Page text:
April 7, 2011

Equal Employment Opportunity Commission Implements Expanded Federal Disability Discrimination Law

On March 25, 2011, the Equal Employment Opportunity Commission (“EEOC”) issued its final regulations implementing the Americans with Disabilities Act Amendments Act of 2008 (the “Act”). The EEOC also revised its interpretative appendix to the regulations, “which the Commission will be guided by . . . when resolving charges of employment discrimination.”  The Act became effective on January 1, 2009. It was designed by Congress “to reinstate a broad scope of protection” under federal disabilities law by expanding the definition of the term “disability.” See Goodwin Procter’s October 7, 2008 Client Alert for a review of the major changes engendered by the Act. Congress retained the basic three-part definition of “disability”: (i) a physical or mental impairment that substantially limits one or more major life activities; (ii) a record of such an impairment; or (iii) being regarded as having such an impairment. However, it changed the meaning of these terms.

While the Act provides some direction, it delegated to the EEOC the authority to issue regulations “implementing the law’s definitions of disability.”  Congress specifically directed the EEOC to revise its regulations defining the term “substantially limits.”  This Client Alert reviews the major revisions made by the EEOC to its regulations, with a particular focus on the EEOC’s new interpretation of the term “substantially limits.”

Major Life Activities

The Act includes a broad, non-exhaustive list of “major life activities,” which includes “caring for oneself, performing manual tasks, seeing, hearing, eating, sleeping, walking, standing, lifting, bending, speaking, breathing, learning, reading, concentrating, thinking, communicating, and working.”  The regulations add sitting, reaching and interacting with others to this list of major life activities.

Under the Act, “major life activities” now include operations of major bodily functions, including “functions of the immune system, normal cell growth, digestive, bladder, neurological, brain, respiratory, circulatory, endocrine, and reproductive functions.”  The regulations add several other examples of major bodily functions that constitute major life activities, including hemic, lymphatic, musculoskeletal, special sense organs and skin, genitourinary, and cardiovascular systems. The addition of major bodily functions as “major life activities” represents the Act’s shift in focus away from the physical manifestations of an impairment and the impact of an impairment on the ability to work in favor of broader coverage.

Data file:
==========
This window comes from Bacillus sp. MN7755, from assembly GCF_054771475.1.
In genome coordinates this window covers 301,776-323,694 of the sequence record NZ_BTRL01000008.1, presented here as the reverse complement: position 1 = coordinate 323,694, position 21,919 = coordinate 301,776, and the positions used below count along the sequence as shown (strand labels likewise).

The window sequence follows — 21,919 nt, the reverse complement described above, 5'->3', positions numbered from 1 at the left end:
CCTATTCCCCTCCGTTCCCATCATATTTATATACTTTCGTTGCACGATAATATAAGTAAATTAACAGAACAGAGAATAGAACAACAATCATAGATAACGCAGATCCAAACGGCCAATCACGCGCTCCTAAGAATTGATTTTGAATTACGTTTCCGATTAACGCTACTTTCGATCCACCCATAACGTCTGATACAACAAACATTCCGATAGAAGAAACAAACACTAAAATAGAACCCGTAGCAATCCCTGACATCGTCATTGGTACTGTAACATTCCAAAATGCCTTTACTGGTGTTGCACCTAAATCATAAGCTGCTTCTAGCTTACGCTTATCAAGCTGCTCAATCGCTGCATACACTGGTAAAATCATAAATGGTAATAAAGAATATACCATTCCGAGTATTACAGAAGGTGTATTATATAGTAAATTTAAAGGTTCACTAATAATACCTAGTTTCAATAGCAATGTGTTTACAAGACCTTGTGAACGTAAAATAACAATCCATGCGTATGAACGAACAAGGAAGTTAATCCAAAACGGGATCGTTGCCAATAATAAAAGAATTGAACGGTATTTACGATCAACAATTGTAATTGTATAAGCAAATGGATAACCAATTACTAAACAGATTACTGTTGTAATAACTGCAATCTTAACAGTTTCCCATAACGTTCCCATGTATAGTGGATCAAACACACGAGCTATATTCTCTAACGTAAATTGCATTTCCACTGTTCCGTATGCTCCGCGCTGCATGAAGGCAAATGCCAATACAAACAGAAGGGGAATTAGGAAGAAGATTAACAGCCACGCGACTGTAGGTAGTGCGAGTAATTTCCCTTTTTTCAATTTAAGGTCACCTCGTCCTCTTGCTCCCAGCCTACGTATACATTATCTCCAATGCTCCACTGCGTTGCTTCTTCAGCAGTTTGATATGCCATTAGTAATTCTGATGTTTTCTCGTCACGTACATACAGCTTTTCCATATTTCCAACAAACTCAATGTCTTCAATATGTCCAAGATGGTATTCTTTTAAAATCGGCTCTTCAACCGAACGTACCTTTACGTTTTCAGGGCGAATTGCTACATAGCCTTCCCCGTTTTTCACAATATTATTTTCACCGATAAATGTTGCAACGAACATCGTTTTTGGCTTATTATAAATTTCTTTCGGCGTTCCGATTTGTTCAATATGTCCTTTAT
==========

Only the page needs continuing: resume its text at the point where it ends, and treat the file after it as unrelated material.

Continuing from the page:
The “Substantially Limits” Standard

As directed by Congress, the EEOC has revised its original standard for determining whether an impairment substantially limits a major life activity in favor of broader coverage. The previous standard required a comparison to the “average person in the general population.”  Under the revised regulations, “an impairment is a disability if it substantially limits the ability of an individual to perform a major life activity as compared to most people in the general population.”  According to the EEOC, the new standard provides a more “common-sense assessment” for determining whether an impairment is substantially limiting.

The regulations provide the following rules of construction to guide the analysis of whether an individual’s impairment substantially limits a major life activity:

1.  Broad Construction.  The term “substantially limits” must be construed broadly in favor of extensive coverage. “An impairment need not prevent, or significantly or severely restrict, the individual from performing a major life activity” to be considered substantially limiting. According to the EEOC, “substantially limits” is not designed to be a demanding standard.

2.  Focus on Discrimination.  The focus in ADA cases should be on whether discrimination occurred, not on whether an individual with a physical or mental impairment is disabled. Thus, “the threshold issue of whether an impairment ‘substantially limits’ a major life activity should not demand extensive analysis.”